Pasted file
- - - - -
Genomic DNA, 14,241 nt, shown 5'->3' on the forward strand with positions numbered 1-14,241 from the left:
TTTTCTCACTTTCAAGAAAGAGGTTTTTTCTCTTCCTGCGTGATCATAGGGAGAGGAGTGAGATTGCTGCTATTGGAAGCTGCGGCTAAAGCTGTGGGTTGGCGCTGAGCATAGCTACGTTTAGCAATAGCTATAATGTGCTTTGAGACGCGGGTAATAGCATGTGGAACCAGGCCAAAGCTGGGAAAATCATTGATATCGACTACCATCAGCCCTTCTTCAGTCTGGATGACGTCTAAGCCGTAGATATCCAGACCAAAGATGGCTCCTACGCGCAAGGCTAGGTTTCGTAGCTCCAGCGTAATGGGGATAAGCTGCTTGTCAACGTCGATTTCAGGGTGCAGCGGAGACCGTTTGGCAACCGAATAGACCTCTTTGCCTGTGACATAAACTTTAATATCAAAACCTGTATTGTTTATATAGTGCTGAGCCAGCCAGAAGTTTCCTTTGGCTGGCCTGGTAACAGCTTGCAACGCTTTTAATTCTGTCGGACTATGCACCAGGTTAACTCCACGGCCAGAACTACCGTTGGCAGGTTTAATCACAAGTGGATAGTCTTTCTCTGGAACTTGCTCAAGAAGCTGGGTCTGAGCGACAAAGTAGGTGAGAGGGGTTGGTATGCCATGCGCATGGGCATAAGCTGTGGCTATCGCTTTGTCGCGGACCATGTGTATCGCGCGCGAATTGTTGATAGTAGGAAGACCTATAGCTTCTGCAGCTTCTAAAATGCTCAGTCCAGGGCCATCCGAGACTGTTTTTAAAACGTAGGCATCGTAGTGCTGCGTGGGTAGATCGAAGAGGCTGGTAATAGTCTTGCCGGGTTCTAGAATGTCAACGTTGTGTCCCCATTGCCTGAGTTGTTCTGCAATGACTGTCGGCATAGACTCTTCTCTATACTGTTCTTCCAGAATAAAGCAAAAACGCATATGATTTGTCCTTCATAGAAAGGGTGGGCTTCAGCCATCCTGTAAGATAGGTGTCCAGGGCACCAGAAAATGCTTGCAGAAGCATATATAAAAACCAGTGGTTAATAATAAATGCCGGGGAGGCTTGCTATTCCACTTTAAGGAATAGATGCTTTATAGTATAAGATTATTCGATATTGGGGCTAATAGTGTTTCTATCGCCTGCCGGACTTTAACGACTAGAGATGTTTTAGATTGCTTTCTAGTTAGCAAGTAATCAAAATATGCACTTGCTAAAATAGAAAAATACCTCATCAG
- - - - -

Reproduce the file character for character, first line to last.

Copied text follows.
Genomic DNA, 14,241 nt, shown 5'->3' on the forward strand with positions numbered 1-14,241 from the left:
TTTTCTCACTTTCAAGAAAGAGGTTTTTTCTCTTCCTGCGTGATCATAGGGAGAGGAGTGAGATTGCTGCTATTGGAAGCTGCGGCTAAAGCTGTGGGTTGGCGCTGAGCATAGCTACGTTTAGCAATAGCTATAATGTGCTTTGAGACGCGGGTAATAGCATGTGGAACCAGGCCAAAGCTGGGAAAATCATTGATATCGACTACCATCAGCCCTTCTTCAGTCTGGATGACGTCTAAGCCGTAGATATCCAGACCAAAGATGGCTCCTACGCGCAAGGCTAGGTTTCGTAGCTCCAGCGTAATGGGGATAAGCTGCTTGTCAACGTCGATTTCAGGGTGCAGCGGAGACCGTTTGGCAACCGAATAGACCTCTTTGCCTGTGACATAAACTTTAATATCAAAACCTGTATTGTTTATATAGTGCTGAGCCAGCCAGAAGTTTCCTTTGGCTGGCCTGGTAACAGCTTGCAACGCTTTTAATTCTGTCGGACTATGCACCAGGTTAACTCCACGGCCAGAACTACCGTTGGCAGGTTTAATCACAAGTGGATAGTCTTTCTCTGGAACTTGCTCAAGAAGCTGGGTCTGAGCGACAAAGTAGGTGAGAGGGGTTGGTATGCCATGCGCATGGGCATAAGCTGTGGCTATCGCTTTGTCGCGGACCATGTGTATCGCGCGCGAATTGTTGATAGTAGGAAGACCTATAGCTTCTGCAGCTTCTAAAATGCTCAGTCCAGGGCCATCCGAGACTGTTTTTAAAACGTAGGCATCGTAGTGCTGCGTGGGTAGATCGAAGAGGCTGGTAATAGTCTTGCCGGGTTCTAGAATGTCAACGTTGTGTCCCCATTGCCTGAGTTGTTCTGCAATGACTGTCGGCATAGACTCTTCTCTATACTGTTCTTCCAGAATAAAGCAAAAACGCATATGATTTGTCCTTCATAGAAAGGGTGGGCTTCAGCCATCCTGTAAGATAGGTGTCCAGGGCACCAGAAAATGCTTGCAGAAGCATATATAAAAACCAGTGGTTAATAATAAATGCCGGGGAGGCTTGCTATTCCACTTTAAGGAATAGATGCTTTATAGTATAAGATTATTCGATATTGGGGCTAATAGTGTTTCTATCGCCTGCCGGACTTTAACGACTAGAGATGTTTTAGATTGCTTTCTAGTTAGCAAGTAATCAAAATATGCACTTGCTAAAATAGAAAAATACCTCATCAG